One way to track blood sugar levels is using a measurement known as hemoglobin A1c (HbA1c) which reflects blood sugar levels over the previous three months, with a healthy HbA1c typically below 5.7%.In 2019, researchers published a review of studies examining how ginger affects blood sugar in patients with type 2 diabetes. They found that the root had improved participants’ HbA1c from initial evaluation to follow-up. 

How to add ginger to your diet

Incorporating ginger into your diet is relatively simple. It can be added to smoothies, teas, or cooked dishes. However, it's important to note that ginger should complement a balanced diet and exercise regimen for effective weight management. If you have overweight or obesity, other interventions can help you manage your weight and support your health. Speak with a healthcare provider about your medical history so that they can understand if you might be a good candidate for medications like GLP-1 agonists (like Ozempic or Wegovy) or other treatments, which combined with diet and exercise, can help you lose weight.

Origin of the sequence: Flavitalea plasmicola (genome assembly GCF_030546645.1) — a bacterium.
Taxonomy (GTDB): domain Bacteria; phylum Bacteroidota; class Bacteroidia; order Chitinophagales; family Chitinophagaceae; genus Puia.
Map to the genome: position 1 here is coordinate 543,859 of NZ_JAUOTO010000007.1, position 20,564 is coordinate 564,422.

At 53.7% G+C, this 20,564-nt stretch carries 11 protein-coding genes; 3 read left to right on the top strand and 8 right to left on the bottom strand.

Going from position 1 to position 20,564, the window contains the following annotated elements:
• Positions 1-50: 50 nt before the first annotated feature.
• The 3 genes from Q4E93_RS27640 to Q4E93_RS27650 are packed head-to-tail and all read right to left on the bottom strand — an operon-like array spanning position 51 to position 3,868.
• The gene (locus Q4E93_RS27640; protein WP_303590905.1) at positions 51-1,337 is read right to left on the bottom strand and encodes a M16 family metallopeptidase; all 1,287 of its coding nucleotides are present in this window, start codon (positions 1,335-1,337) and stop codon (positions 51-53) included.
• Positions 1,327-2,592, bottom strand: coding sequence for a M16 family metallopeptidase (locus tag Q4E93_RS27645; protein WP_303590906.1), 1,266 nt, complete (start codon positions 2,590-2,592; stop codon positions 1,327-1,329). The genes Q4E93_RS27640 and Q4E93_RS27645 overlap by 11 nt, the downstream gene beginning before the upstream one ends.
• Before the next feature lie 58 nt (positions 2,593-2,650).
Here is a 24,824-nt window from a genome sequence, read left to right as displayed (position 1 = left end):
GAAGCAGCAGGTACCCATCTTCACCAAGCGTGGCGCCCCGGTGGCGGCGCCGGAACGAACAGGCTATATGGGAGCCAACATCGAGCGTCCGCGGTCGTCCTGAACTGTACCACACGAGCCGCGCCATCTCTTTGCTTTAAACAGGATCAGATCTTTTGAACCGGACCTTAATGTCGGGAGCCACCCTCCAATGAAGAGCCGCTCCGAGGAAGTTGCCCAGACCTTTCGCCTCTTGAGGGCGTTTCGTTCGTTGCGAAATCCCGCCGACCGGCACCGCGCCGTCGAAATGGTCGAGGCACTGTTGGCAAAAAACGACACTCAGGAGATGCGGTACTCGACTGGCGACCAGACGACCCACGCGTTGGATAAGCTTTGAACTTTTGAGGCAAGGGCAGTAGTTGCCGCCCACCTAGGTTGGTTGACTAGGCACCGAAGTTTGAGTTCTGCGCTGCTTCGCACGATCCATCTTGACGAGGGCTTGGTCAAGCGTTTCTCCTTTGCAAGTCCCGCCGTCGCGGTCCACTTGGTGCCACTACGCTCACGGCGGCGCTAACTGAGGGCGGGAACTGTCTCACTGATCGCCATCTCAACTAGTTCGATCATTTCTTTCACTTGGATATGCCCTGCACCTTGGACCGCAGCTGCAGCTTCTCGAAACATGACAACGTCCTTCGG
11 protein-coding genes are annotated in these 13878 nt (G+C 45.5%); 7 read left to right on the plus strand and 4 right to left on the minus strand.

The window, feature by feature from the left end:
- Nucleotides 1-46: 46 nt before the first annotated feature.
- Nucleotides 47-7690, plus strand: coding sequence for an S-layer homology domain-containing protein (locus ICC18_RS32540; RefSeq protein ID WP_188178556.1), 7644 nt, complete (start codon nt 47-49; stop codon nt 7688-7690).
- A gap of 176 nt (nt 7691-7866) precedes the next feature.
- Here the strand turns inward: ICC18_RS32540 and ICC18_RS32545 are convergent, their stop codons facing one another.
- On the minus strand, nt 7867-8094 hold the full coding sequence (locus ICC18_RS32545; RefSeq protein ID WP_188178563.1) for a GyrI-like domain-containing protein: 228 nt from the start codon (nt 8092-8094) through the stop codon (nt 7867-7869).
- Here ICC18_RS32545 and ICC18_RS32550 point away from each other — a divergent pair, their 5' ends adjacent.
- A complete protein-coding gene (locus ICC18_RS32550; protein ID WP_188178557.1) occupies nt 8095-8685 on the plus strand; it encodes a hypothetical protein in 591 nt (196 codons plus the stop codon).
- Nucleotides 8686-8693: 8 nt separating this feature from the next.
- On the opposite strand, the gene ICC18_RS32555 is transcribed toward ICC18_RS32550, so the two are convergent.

GLP-1 Important Safety Information: Read more about serious warnings and safety info.

Ozempic Important Safety Information: Read more about serious warnings and safety info.

Wegovy Important Safety Information: Read more about serious warnings and safety info.

Potential side effects of ginger supplementation

While ginger is generally considered safe, excessive consumption can lead to side effects like heartburn or stomach upset. Individuals with gallstone disease, bleeding disorders, or those on blood-thinning medications should consult a healthcare provider before increasing their ginger intake.